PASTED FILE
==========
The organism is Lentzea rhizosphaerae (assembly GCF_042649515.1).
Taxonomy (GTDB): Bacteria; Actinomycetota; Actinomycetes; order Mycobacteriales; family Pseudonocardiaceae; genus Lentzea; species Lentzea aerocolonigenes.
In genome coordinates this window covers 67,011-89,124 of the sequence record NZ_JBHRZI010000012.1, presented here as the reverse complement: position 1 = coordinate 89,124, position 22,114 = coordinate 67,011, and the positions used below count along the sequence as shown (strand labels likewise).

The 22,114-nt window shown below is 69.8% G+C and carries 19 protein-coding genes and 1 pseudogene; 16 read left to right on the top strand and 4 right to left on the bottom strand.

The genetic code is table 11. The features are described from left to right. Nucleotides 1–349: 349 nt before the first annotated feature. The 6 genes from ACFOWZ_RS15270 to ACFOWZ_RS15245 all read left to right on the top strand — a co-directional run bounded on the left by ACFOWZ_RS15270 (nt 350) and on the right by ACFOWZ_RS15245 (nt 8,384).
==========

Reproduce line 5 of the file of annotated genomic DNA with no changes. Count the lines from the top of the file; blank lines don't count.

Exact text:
The genetic code is table 11. The features are described from left to right. Nucleotides 1–349: 349 nt before the first annotated feature. The 6 genes from ACFOWZ_RS15270 to ACFOWZ_RS15245 all read left to right on the top strand — a co-directional run bounded on the left by ACFOWZ_RS15270 (nt 350) and on the right by ACFOWZ_RS15245 (nt 8,384).